Is order of exoneration by Medical Council binding on investigating agency? Delhi HC to answer

Delhi High Court
Delhi High Court

The Delhi High Court has issued notice in a plea seeking to clarify if the opinion or order of exoneration rendered by the Medical Council is binding on investigating agency or on the courts.

The plea also questions if the Medical Council is authorized to pass a final order in favour of an allegedly negligent doctor under the guise of expert opinion, when a criminal complaint against the doctor is pending before a Magistrate.

Notice in the plea was issued to the Delhi Medical Council by a single Judge Bench of Justice Navin Chawla.

Th questions have been raised in a petition preferred by a two-year old brain damaged child and her mother.

The petition alleges that the child has been rendered permanently disabled, both neurologically and bodily, by an act of mens rea committed by Fortis Hospital, Shalimaar Bagh. It is also alleged that the Hospital dishonestly concealed the fact that the child had suffered a severe brain haemorrhage during the caesarean delivery at the hospital.

The parents thus made a criminal complaint against Fortis and its doctors under Section 325, 338, 308, 193, 201, 406, 471 and 120B of the Indian Penal Code. However, due to the nature of the allegations, the police treated the complaint as that of pure medical negligence and sent it across to Delhi Medical College for an “Expert Opinion” for an opinion of registration of an FIR.

The petitioners have alleged that the Delhi Medical Council, which is not empowered to act as an “expert body”, exercised “colorable powers” and exonerated the delinquent practitioner in a criminal matter based on an oral hearing and false and fabricated evidence.

The petitioners fear that such orders of exoneration are blindly followed by the Police to finally close the criminal complaints, even those involving commission of heinous crime, at the very threshold.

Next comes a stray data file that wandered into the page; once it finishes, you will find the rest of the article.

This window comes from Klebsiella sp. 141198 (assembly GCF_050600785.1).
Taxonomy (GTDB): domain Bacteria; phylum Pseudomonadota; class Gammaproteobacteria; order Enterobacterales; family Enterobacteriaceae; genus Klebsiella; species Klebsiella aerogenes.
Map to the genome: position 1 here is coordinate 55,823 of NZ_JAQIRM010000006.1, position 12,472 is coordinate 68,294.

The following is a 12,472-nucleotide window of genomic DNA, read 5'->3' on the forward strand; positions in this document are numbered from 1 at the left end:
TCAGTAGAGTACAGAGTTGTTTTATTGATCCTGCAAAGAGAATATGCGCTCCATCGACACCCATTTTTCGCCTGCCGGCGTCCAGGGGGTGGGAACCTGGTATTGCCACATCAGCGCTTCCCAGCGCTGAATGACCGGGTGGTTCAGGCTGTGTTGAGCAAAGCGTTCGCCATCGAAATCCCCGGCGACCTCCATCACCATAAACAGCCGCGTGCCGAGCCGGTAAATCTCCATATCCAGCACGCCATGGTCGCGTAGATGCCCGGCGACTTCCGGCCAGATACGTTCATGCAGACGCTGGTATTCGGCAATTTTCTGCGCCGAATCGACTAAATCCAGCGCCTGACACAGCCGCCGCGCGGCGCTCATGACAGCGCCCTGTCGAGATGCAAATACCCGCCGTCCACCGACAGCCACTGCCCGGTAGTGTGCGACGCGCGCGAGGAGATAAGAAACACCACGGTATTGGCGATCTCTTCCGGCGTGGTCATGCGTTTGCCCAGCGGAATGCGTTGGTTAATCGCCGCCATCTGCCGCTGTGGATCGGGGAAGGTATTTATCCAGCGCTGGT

In the present case, the petitioners have thus contended that the investigation into the criminal complaint against the doctor and others was being obstructed by a “superficial exoneration” granted by the Medical Council in a disciplinary proceeding.

In the writ petition filed before the Court, the petitioners have, therefore, raised the following questions of law:

  • Whether the Medical Council created under the Delhi Medical Council Act, 1997 can act as an “Expert Body” for granting “Expert Opinions” to an investigating agency in Criminal matters?

  • Whether the Medical Council is authorized to pass a ‘verdict of innocence’ in favour of an accused, under the guise of expert opinion, in the face of pending criminal complaint before the Court of Magistrate?

  • Whether a committee constituted for purpose of only peer review, can act as an arbiter of dispute by fielding medical practitioners to argue against a victim or a layman?

  • Whether an order passed by the Medical Council in its disciplinary proceedings would be analogous to “medical opinion” to meet the threshold pre-requisite of “prima facie evidence”?

  • Whether the Medical Council by its act of passing an order of innocence at the preliminary stage of enquiry, can take away the rights of the victim to seek disciplinary proceedings once the investigation or trial is concluded?

  • Whether the fate of criminal prosecution should depend solely on the outcome of disciplinary proceedings or contrarily it is the disciplinary proceedings that should await the outcome of criminal prosecution?

  • Whether the medical council could have adjudicated a criminal complaint which primarily alleges fabrication of medical records, concealment of facts and mens rea even prior to commencement of due process of investigation?

  • Whether an opinion or an order of acquittal rendered by the Medical Council shall be binding on the investigating agency or on the courts?

While issuing notice to the respondents, Delhi Medical Council and the Hospital, the Court stayed the order exonerating the doctor of all charges.

The respondents have four weeks time to file a counter affidavit in the matter.

The petitioner was represented by Advocates Sachin Jain, Ajay Kumar Aggarwal, Isha Aggarwal.

Delhi Medical Council was represented by Advocate Pravin Khattar.

The matter would be taken up next on July 15.

Read the petition and the order:

Devansh Jain order.pdf
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